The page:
The adult weavers had started primary moult, and males were moulting into non-breeding plumage. Recent juveniles had not started moult, while some older juveniles were starting their post-juvenile moult.

For the full ringing report see: http://thebdi.org/2019/12/13/fynbos-estate-expedition-3-12-december/

Crimson-speckled footman (Utetheisa pulchella)

Utetheisa pulchella Crimson-speckled footman

Utetheisa pulchella is a day-flying moth.

Link to the LepiMAP record which contains the above photograph of aCrimson-speckled Footman. The map below shows the distribution of records for Utetheisa pulchella in the LepiMAP database, as at January 2020.
Use this link to embed this map of distribution records in LepiMAP: http://thebdi.org/wp-content/uploads/2020/01/517850-Utetheisa-pulchella-actual-records-700×700.png

The map below is an imputed map,  produced by an interpolation algorithm, which  attempts to generate a full distribution map from the partial information in the map above. This map will be improved by the submission of records to the LepiMAP section of the Virtual Museum.Use this link to embed this imputed distribution map: http://thebdi.org/wp-content/uploads/2020/01/517850-Utetheisa-pulchella-5-colours-700×700.png.

Hippo cannibalism

de Castro JJ, de Castro M, de Castro JA, and Ruiz Teixidor P. 2019. Hippo cannibalism. Biodiversity Observations 10.14:1-3

Biodiversity Observations is an open access electronic journal published by the Animal Demography Unit at the University of Cape Town. This HTML version of this manuscript is hosted by the Biodiversity and Development Institute. Further details for this manuscript can be found at the journal page, and the manuscript page, along with the original PDF.


Hippo cannibalism

Julio J. de Castro

34 Hedsor Drive, Harare, Zimbabwe

Mabel de Castro

34 Hedsor Drive, Harare, Zimbabwe

Julio A. de Castro

Plaza de Magallanes, Portal 5, Bajo Izquierda, Santa Cruz de Tenerife, Spain

Patricia Ruiz Teixidor

Calle San Miguel 72, 38001, Santa Cruz de Tenerife, Spain

Carnivory in the common hippopotamus Hippopotamus amphibius (‘hippo’) was observed in Masuma Dam by Dudley (1993) and by de Castro (2015 and 2016). More recently Dudley et al. (2016) has compiled several observed incidents of carnivory in central, east and southern Africa.

Dudley et al. (2016) argue about the importance of carnivory and particularly the observed cannibalism in the transmission of anthrax among hippo populations.

In 2018-19 Zimbabwe had the lowest rainfall in nearly four decades (The Herald, 2019) and Hwange National Park was no exception, receiving much less than its 576mm yearly average,

During a visit in mid September 2019 the park was very dry and several of the pans were drying or already dry. This situation was also severely affecting some of the dams that require pumped water to keep an acceptable water level. Both Nyamandhlovu and Masuma Dams’ water levels were very low despite efforts to pump water day and night.

Large numbers of animals such as elephants, buffalo, greater kudu and impala were coming to drink daily and water levels were seen declining slowly but steadily on a daily basis, more than previously seen.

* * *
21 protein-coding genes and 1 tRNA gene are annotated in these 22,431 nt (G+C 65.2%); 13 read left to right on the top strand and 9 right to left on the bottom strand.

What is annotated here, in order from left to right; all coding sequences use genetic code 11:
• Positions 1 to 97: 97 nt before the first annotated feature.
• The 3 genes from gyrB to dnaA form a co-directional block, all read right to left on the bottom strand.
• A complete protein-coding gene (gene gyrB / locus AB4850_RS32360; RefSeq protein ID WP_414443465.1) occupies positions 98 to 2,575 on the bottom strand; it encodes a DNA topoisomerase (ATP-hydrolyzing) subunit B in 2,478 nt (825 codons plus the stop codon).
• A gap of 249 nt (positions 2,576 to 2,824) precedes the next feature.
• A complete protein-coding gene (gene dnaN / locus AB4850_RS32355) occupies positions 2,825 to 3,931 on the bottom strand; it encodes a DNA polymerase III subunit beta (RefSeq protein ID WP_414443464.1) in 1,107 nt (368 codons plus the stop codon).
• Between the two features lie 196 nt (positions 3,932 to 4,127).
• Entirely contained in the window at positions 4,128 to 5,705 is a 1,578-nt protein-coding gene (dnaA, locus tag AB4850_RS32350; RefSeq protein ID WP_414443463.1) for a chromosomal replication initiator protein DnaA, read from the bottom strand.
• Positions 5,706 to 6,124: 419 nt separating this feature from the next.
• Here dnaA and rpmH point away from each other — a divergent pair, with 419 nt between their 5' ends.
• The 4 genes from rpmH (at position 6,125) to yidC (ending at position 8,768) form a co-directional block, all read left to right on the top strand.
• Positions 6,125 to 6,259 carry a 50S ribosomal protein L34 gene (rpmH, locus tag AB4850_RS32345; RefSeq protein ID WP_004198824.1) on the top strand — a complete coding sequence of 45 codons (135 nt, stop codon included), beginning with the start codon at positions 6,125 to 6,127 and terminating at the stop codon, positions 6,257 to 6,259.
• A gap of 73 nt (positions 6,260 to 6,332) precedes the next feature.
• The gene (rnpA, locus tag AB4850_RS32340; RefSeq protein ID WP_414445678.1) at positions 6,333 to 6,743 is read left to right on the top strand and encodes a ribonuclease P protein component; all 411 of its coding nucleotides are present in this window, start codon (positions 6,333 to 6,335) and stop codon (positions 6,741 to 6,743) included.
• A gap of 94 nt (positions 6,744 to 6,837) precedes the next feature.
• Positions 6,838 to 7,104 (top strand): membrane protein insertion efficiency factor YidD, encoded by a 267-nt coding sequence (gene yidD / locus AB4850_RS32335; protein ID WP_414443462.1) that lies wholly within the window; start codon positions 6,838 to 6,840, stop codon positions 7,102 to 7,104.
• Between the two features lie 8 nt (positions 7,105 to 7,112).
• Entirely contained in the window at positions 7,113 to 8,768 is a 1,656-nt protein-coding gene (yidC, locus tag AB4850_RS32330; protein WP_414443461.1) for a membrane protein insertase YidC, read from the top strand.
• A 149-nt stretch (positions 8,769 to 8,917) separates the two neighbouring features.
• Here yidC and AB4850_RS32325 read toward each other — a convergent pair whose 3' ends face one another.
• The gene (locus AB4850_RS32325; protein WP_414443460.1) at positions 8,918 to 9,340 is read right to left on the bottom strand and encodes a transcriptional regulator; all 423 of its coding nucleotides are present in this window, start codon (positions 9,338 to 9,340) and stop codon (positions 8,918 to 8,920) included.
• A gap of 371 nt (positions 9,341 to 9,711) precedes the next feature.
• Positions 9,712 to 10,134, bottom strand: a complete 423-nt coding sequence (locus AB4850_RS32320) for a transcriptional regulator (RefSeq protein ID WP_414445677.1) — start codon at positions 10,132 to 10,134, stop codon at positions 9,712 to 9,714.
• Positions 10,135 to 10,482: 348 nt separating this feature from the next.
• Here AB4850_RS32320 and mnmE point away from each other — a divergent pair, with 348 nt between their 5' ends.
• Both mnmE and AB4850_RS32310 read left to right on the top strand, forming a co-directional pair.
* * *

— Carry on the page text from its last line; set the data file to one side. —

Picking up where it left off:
The hippo population normally observed at Masuma Dam was estimated at about 16 individuals (de Castro 2015b) and only one was seen at the dam part of the time, apparently commuting between Masuma and Mandavu reservoir, a much larger water body situated 15km away.

While spending an afternoon at Mandavu we noted a dead hippo floating close to the shore opposite to the picnic site. There were a number of crocodiles and a couple of hippos feeding on it (Figs 1 & 2).

Figure 1. Hippos and crocodiles around the dead hippo carcass. Credit: Julio A. de Castro.
Figure 1. Hippos and crocodiles around the dead hippo carcass. Credit: Julio A. de Castro.

It is believed (Dudley, 2018) that hippos are not able to open up a carcass and that they depend on natural fermentation or on other carnivores to do so in order for them to feed. It is likely that the crocodiles had eaten part of the carcass so the hippos were able to feed on it. The hippos were seen pushing the carcass and submerging. They would later emerge chewing and swallowing.

Figure 2. Hippo feeding on the carcass. Credit: Julio J. de Castro.
Figure 2. Hippo feeding on the carcass. Credit: Julio J. de Castro.

After about one hour the wind started blowing the carcass towards the centre of the lake and the hippos did not pursue it, staying at the opposite shore with their pod. Hippo cannibalism has been reported earlier (Dorward, 2015; Dudley et al., 2016) and the present observation adds Mandavu reservoir to other areas in Africa where this phenomenon has been reported.

References

de Castro J 2015a. https://bushsnob.com/2015/12/10/a-new-hippo/.

de Castro J 2015b. https://bushsnob.com/2015/02/22/hippos-from-hell/.

de Castro J 2016. https://bushsnob.com/2016/01/21/naughty-hippo-again/.

Dorward LJ 2015. New record of cannibalism in the common hippo, Hippopotamus amphibius (Linnaeus, 1758). African Journal of Ecology 53: 385-387.

Dudley JP 1996. Record of carnivory, scavenging and predation for Hippopotamus amphibius in Hwange National Park, Zimbabwe. Mammalia 60(3): 486-490.

Dudley JP 2018. Personal communication.